Major Finding: At 8 weeks, the mean total HAM-A score for 28 patients given chamomile extract was 3.17 points lower than the score for 29 patients given placebo.
Data Source: A randomized, blinded, placebo-controlled clinical trial in 57 patients with mild to moderate generalized anxiety disorder, with and without depression.
Disclosures: The study was funded by the National Center for Complementary and Alternative Medicine. The lead investigator and both presenters of the study have no relevant financial disclosures. Dr. Amsterdam has received grant support from Stanley Medical Research Institute, Lilly Research Laboratories, Sanofi-Aventis, and Novartis.
BALTIMORE — Chamomile extract therapy showed both anxiolytic and antidepressive effects in a two-part randomized, controlled, blinded study of 57 patients with mild-to-moderate generalized anxiety disorder.
The initial study, published in 2009, is thought to be the first-controlled clinical trial of oral chamomile (Matricaria recutita) extract for GAD. A substudy presented in a poster at the annual meeting of the Anxiety Disorders Association of America (ADAA) investigated the effect of chamomile on depressive symptoms in GAD patients who had comorbid depression, a history of depression, or no depression.
Because not all patients can use psychopharmacologic treatment, “the identification of a safe and effective herbal remedy for treating anxious and depressive symptoms would be of public health relevance,” Matthew A. Shore and his associates said in their poster.
Chamomile has long been used as a traditional remedy for its calming effect, and has shown pharmacologic activity in animal models of anxiety. Its anxiolytic and antidepressive properties may relate to modulation of central noradrenalin, dopamine, and serotonin, and gamma-aminobutyric acid neurotransmission and hypothalamic-pituitary-adrenocortical axis activity, said Mr. Shore and his associates, of the University of Pennsylvania, Philadelphia.
The original study, led by Dr. Jay D. Amsterdam, was summarized by coauthor Irene Soeller, a nurse practitioner, in a session on alternative/complementary medicine at the ADAA meeting. The 57 GAD patients all had minimum baseline Hamilton Anxiety (HAM-A) scores of 9 or more. Patients with other DSM-IV axis 1 disorders, such as minor depression, were not excluded as long as the comorbid condition was not the primary diagnosis. Those with major depressive disorder, bipolar disorder, or other serious psychiatric diagnoses were excluded (J. Clin. Psychopharmacol. 2009;29:378-82).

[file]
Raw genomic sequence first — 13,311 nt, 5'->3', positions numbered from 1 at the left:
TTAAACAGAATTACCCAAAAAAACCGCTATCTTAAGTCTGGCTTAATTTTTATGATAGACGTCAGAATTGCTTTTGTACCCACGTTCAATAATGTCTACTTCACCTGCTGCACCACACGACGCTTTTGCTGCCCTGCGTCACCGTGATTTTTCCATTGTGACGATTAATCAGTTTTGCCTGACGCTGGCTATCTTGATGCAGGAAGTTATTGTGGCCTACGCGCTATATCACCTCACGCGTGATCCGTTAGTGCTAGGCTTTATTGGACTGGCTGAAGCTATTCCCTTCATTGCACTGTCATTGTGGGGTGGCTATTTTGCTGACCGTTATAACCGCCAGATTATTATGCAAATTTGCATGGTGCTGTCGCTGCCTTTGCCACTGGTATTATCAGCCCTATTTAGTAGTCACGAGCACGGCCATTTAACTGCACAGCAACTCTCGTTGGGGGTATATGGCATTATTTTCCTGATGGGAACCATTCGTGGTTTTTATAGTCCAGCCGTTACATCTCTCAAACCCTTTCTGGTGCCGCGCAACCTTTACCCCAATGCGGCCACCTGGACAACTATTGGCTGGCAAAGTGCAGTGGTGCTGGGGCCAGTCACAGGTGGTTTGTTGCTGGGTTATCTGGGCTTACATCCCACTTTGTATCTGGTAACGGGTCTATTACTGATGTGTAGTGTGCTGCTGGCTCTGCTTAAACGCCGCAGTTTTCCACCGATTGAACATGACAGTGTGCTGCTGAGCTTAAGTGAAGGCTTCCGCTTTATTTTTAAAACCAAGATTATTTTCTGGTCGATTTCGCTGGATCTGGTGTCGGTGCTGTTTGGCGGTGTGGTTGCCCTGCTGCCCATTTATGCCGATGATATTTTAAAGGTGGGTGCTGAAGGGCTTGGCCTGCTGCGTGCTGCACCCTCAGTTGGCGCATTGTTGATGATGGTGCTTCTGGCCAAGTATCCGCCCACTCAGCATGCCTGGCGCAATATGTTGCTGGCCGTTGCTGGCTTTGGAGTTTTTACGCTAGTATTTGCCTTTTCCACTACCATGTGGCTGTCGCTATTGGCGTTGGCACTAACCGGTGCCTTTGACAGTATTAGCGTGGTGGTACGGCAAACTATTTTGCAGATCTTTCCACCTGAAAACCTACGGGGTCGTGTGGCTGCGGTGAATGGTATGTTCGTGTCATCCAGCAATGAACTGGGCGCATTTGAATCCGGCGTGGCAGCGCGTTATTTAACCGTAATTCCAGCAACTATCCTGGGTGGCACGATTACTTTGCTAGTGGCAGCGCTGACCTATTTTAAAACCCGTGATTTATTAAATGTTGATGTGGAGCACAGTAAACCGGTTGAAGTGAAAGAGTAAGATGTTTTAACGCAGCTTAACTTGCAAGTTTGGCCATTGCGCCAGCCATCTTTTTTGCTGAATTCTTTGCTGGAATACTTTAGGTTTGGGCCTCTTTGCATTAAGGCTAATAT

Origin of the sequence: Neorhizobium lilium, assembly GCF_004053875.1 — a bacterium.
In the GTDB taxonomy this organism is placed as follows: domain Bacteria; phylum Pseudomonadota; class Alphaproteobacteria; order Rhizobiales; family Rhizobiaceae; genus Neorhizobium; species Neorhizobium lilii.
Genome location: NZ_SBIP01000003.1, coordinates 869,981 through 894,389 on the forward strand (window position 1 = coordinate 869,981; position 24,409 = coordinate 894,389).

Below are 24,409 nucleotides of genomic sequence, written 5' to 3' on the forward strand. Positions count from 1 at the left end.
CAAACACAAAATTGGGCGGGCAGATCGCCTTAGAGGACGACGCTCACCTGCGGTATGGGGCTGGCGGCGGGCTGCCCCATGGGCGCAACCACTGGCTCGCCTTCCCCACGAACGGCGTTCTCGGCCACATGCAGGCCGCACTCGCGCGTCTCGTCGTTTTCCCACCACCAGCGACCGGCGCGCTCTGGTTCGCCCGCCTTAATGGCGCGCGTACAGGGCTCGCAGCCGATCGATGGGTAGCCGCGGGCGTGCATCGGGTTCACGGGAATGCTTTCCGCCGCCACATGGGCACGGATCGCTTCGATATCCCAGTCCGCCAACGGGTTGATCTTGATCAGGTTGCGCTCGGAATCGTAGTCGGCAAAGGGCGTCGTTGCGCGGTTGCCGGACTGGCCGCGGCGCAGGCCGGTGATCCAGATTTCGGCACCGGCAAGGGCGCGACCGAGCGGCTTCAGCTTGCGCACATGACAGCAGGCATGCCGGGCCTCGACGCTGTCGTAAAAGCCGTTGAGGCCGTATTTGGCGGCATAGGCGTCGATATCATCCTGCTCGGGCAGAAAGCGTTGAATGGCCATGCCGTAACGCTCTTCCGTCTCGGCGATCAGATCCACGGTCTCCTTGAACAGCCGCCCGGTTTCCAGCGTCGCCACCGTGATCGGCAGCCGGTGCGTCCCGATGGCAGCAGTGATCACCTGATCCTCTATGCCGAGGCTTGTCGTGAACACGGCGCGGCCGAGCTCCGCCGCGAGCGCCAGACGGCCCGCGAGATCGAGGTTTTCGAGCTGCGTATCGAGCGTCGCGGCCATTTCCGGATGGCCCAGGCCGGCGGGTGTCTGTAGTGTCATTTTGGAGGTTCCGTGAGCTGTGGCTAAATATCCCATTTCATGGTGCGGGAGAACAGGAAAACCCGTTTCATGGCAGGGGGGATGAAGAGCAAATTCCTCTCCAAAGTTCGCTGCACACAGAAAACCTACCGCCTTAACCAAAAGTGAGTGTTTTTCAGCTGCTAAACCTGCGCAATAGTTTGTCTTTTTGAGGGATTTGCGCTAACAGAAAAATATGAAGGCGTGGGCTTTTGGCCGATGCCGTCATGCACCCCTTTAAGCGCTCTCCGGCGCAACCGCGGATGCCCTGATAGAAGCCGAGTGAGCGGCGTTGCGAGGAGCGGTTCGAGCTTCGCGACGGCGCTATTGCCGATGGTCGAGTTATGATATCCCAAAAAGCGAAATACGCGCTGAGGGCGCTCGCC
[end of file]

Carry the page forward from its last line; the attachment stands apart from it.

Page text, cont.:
A total of 28 patients were randomized to chamomile extract and 29 to placebo for 8 weeks. Identically appearing and smelling capsules contained either pharmaceutical-grade chamomile extract or placebo. Initial dose was one capsule (220 mg for the chamomile) daily for the first week, increasing to two capsules daily for week 2. After that, patients with a 50% or less reduction in HAM-A scores at each week were increased to three capsules at week 3 and four at week 4—up to five capsules at weeks 5–8 if response was still less than 50%.
At 8 weeks, there was a significantly greater reduction in the mean total HAM-A score for chamomile vs. placebo—the primary outcome—with a mean difference of 3.17 points between the two groups.
The study was not powered to detect statistically significant group differences in secondary outcome measures. However, there were clinically meaningful changes in the same direction as the primary measure, including a greater reduction in mean total Beck Anxiety Inventory (BAI) scores with chamomile (difference of 2.09 points), a greater increase in mean Psychological General Well-Being (PGWB) scores (6.33), and a greater reduction in the Clinical Global Impressions–Severity of Illness score (0.43).
There was also a somewhat greater proportion of overall HAM-A responders to chamomile vs. placebo (57% vs. 38%), and the overall percentage change was numerically greater for chamomile than placebo on the HAM-A (53% vs. 35%), the BAI (42% vs. 21%), and the PGWB (28% vs. 18%).
There was a somewhat greater reduction over time in resting pulse rate with chamomile, but no difference in resting systolic or diastolic blood pressure or weight, Dr. Amsterdam, Ms. Soeller, and their associates reported.
Two patients discontinued treatment because of adverse events. One had an allergic reaction to the placebo, and one had abdominal discomfort while taking chamomile. There were a total of 33 reported adverse events: 11 on chamomile and 22 on placebo. The proportions of patients reporting one, two, or three adverse events did not differ significantly, and there was actually a lower incidence of adverse event rates at higher chamomile doses, they said.
The follow-up study divided the 57 GAD patients into three groups: 19 with comorbid depression, 16 with a past history of depression, and 22 with no current or previous depression.
In all three groups combined, there was a significantly greater reduction over time in total Hamilton Depression (HAM-D) 17 scores and in core HAM-D depression items (including depressed mood, guilt, and suicidal ideation) for chamomile vs. placebo, with a P value of less than .05 on both measures.